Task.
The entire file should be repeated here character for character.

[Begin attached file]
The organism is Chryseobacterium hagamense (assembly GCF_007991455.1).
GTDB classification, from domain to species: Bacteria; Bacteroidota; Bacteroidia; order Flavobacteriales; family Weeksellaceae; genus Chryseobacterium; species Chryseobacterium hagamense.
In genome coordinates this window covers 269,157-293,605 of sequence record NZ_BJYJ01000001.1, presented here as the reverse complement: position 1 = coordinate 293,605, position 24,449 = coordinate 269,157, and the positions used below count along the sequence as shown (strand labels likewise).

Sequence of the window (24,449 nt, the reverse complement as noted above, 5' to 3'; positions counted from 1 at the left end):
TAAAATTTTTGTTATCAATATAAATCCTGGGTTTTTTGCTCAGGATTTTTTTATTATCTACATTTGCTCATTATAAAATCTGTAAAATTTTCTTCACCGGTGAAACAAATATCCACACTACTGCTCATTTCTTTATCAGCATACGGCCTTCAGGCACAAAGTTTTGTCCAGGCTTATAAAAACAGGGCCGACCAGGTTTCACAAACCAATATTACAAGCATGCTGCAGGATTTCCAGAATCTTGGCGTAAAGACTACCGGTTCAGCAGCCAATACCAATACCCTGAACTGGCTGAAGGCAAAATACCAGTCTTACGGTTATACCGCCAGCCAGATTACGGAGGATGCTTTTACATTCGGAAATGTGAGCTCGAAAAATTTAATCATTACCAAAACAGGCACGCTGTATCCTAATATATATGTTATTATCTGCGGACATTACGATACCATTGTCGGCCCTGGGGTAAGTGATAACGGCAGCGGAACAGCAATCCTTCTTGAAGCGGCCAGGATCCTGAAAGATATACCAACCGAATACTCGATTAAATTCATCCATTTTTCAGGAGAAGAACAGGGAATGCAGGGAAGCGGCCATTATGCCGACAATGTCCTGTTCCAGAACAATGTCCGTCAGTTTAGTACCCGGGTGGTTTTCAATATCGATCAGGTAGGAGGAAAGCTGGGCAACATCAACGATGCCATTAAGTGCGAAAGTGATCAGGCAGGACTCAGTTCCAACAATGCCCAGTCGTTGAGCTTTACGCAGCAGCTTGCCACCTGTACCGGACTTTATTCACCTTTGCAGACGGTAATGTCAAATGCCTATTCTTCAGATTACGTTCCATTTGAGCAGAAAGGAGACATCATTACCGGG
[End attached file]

The organism is Chryseobacterium hagamense (assembly GCF_007991455.1).
GTDB classification, from domain to species: Bacteria; Bacteroidota; Bacteroidia; order Flavobacteriales; family Weeksellaceae; genus Chryseobacterium; species Chryseobacterium hagamense.
In genome coordinates this window covers 269,157-293,605 of sequence record NZ_BJYJ01000001.1, presented here as the reverse complement: position 1 = coordinate 293,605, position 24,449 = coordinate 269,157, and the positions used below count along the sequence as shown (strand labels likewise).

Sequence of the window (24,449 nt, the reverse complement as noted above, 5' to 3'; positions counted from 1 at the left end):
TAAAATTTTTGTTATCAATATAAATCCTGGGTTTTTTGCTCAGGATTTTTTTATTATCTACATTTGCTCATTATAAAATCTGTAAAATTTTCTTCACCGGTGAAACAAATATCCACACTACTGCTCATTTCTTTATCAGCATACGGCCTTCAGGCACAAAGTTTTGTCCAGGCTTATAAAAACAGGGCCGACCAGGTTTCACAAACCAATATTACAAGCATGCTGCAGGATTTCCAGAATCTTGGCGTAAAGACTACCGGTTCAGCAGCCAATACCAATACCCTGAACTGGCTGAAGGCAAAATACCAGTCTTACGGTTATACCGCCAGCCAGATTACGGAGGATGCTTTTACATTCGGAAATGTGAGCTCGAAAAATTTAATCATTACCAAAACAGGCACGCTGTATCCTAATATATATGTTATTATCTGCGGACATTACGATACCATTGTCGGCCCTGGGGTAAGTGATAACGGCAGCGGAACAGCAATCCTTCTTGAAGCGGCCAGGATCCTGAAAGATATACCAACCGAATACTCGATTAAATTCATCCATTTTTCAGGAGAAGAACAGGGAATGCAGGGAAGCGGCCATTATGCCGACAATGTCCTGTTCCAGAACAATGTCCGTCAGTTTAGTACCCGGGTGGTTTTCAATATCGATCAGGTAGGAGGAAAGCTGGGCAACATCAACGATGCCATTAAGTGCGAAAGTGATCAGGCAGGACTCAGTTCCAACAATGCCCAGTCGTTGAGCTTTACGCAGCAGCTTGCCACCTGTACCGGACTTTATTCACCTTTGCAGACGGTAATGTCAAATGCCTATTCTTCAGATTACGTTCCATTTGAGCAGAAAGGAGACATCATTACCGGG